Lower pole stones quickly repositioned with ultrasound device

October 1, 2010

An experimental new device may help clinicians in the surgical treatment of lower pole stones by using ultrasound to move stones through the kidney collecting system.

Seattle-An experimental new device may be able to help clinicians in the surgical treatment of lower pole stones by using ultrasound to move stones through the kidney collecting system.

The device, researchers say, may help improve clearance of stones in the lower pole that are left behind after shock wave lithotripsy. Natural clearance is effective for most patients and most stone fragments, but lower pole stones are noted for low rates of fragment clearance, noted Anup Shah, MD, a urology resident at the University of Washington School of Medicine, Seattle, working with Michael Bailey, PhD, and colleagues.

Half of patients with residual stone fragments return for further treatment within 5 years, Dr. Shah noted during a podium presentation at the AUA annual meeting in San Francisco.

"To date, there is no technology developed to aid in active expulsion of lower pole stone fragments," Dr. Shah said. "We believe that ultrasound can move stones through the kidney using a portable device in an office environment. With the device we have developed, there is no evidence, gross or microscopic, of any thermal or mechanical injury to animal kidneys from moving stones to a more superior position within the kidney."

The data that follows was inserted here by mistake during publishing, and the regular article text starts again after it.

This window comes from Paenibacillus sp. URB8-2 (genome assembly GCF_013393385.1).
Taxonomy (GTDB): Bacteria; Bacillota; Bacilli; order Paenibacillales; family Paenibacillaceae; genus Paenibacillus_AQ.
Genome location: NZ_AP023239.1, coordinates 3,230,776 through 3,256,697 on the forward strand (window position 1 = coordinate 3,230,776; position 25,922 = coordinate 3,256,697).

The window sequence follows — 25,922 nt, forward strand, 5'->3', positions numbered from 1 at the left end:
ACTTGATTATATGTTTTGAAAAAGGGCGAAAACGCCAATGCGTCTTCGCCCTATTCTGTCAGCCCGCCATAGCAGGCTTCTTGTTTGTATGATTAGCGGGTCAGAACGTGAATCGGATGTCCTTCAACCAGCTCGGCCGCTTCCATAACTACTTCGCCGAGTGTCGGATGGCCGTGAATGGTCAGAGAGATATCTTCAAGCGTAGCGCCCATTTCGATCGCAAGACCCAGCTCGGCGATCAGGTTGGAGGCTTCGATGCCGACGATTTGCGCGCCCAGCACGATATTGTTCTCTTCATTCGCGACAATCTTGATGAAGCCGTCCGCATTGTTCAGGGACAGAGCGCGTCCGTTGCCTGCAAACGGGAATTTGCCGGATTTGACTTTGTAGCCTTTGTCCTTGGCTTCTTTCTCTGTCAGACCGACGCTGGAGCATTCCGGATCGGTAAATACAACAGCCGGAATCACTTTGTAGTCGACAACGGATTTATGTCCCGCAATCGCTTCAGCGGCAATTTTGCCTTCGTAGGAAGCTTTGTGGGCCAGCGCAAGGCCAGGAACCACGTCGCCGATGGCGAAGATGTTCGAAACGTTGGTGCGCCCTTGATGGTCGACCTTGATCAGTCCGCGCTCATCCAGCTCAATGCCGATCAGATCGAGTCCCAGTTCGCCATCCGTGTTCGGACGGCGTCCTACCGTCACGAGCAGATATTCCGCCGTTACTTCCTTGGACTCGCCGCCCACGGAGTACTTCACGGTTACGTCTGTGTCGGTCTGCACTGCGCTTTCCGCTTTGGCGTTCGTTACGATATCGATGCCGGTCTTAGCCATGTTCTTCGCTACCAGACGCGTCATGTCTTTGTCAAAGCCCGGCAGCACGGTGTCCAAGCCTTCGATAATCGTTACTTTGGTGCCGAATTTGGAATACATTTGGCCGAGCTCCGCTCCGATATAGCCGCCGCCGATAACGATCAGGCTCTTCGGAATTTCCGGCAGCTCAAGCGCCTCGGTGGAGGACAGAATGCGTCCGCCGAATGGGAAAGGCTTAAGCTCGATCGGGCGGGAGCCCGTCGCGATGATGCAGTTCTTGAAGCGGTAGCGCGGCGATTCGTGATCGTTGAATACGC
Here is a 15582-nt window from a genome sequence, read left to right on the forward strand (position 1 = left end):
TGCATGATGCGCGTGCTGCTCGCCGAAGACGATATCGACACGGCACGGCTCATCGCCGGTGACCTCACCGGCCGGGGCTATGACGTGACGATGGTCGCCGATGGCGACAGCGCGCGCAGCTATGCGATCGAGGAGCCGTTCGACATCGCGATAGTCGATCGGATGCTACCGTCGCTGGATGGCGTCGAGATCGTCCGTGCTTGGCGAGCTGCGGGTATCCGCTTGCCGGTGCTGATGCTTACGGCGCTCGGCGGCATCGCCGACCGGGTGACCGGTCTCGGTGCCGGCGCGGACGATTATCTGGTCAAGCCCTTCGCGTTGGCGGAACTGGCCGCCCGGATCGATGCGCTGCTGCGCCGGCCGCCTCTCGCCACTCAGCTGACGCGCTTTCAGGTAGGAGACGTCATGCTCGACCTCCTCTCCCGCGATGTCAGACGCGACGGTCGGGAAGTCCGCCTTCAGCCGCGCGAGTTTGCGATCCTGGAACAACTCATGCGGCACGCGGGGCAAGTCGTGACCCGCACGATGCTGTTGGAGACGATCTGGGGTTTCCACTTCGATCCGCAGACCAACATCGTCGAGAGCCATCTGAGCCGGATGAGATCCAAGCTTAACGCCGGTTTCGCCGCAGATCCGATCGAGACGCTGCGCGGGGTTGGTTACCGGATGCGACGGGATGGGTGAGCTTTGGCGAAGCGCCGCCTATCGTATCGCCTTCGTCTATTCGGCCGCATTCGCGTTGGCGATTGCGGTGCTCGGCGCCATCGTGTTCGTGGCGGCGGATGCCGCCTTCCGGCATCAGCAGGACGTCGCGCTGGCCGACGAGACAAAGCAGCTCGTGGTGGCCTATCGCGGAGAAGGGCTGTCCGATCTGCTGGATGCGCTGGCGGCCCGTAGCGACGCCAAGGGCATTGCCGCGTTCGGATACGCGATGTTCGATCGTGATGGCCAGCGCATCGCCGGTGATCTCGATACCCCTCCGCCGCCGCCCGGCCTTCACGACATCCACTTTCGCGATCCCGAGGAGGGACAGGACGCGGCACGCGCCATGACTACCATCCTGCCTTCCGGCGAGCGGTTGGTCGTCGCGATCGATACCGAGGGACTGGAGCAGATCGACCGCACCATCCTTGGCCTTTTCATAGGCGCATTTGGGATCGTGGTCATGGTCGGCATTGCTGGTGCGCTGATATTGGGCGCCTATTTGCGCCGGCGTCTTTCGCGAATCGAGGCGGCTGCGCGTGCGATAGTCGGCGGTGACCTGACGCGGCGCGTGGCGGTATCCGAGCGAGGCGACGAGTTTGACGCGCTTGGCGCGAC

"This is the kind of power output we are all accustomed to using in ultrasound imaging," Dr. Shah said. "It is orders of magnitude lower than the power used in high-intensity focused ultrasound. Ultrasound energy moves stones and stone fragments into the natural path of exit out of the kidney."

The system has not yet been tested in humans, he added, but it works well in transparent phantom kidneys and in live porcine kidneys. Operators could guide stones into a new, more superior position up to 3 cm from their original position within the kidney. Newer versions of the unit offer deeper tissue penetration, Dr. Shah said, which makes the technology practical for patients with deeper kidneys.

"Deeper penetration will be useful in the higher body mass patients we are seeing today," he explained. "We have also found that we can conglomerate multiple small fragments into a single area to move them more easily and quickly into a more desirable position within the kidney collecting system."